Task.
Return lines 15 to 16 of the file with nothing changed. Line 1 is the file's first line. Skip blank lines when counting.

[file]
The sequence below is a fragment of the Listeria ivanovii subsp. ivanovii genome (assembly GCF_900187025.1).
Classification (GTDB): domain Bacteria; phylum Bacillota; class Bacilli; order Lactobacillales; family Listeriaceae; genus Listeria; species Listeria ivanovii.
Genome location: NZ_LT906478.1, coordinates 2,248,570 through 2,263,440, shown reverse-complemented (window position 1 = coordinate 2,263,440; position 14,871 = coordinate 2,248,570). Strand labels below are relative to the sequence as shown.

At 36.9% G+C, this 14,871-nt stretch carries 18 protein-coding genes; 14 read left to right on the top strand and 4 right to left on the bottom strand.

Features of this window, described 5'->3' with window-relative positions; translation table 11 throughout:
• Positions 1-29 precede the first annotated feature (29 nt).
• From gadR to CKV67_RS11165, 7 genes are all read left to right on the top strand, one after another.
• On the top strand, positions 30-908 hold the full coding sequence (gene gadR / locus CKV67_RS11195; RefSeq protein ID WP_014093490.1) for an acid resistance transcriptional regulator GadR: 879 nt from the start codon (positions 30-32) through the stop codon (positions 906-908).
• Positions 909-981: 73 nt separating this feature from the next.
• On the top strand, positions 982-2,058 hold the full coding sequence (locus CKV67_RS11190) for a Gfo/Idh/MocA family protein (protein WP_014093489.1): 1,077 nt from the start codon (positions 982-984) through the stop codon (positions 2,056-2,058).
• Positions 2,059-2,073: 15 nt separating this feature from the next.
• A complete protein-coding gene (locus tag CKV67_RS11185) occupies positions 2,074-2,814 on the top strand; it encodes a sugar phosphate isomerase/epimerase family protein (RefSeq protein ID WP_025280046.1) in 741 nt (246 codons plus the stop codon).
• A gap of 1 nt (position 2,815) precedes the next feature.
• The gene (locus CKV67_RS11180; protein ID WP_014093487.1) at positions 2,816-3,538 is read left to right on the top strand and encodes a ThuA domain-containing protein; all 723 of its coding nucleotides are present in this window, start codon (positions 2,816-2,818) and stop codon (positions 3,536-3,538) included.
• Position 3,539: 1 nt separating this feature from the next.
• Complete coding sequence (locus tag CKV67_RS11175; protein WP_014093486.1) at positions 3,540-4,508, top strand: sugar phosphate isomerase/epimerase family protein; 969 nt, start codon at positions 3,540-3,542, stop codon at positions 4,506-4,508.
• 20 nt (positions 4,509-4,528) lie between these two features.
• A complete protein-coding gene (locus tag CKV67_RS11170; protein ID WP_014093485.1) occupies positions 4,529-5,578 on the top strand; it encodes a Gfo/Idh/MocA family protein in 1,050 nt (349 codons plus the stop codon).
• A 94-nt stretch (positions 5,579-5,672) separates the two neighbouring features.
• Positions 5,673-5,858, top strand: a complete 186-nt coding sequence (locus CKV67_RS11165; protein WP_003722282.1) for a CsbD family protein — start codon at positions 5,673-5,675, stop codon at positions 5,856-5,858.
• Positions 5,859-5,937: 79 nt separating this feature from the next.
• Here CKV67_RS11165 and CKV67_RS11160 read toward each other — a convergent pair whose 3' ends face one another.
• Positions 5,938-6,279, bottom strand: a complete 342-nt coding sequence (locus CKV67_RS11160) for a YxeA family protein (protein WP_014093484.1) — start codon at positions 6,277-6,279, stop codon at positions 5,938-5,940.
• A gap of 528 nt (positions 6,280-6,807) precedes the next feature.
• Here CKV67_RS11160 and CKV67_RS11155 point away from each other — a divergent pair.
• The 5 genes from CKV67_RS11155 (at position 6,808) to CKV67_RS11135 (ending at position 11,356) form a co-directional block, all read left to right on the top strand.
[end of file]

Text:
• Position 3,539: 1 nt separating this feature from the next.
• Complete coding sequence (locus tag CKV67_RS11175; protein WP_014093486.1) at positions 3,540-4,508, top strand: sugar phosphate isomerase/epimerase family protein; 969 nt, start codon at positions 3,540-3,542, stop codon at positions 4,506-4,508.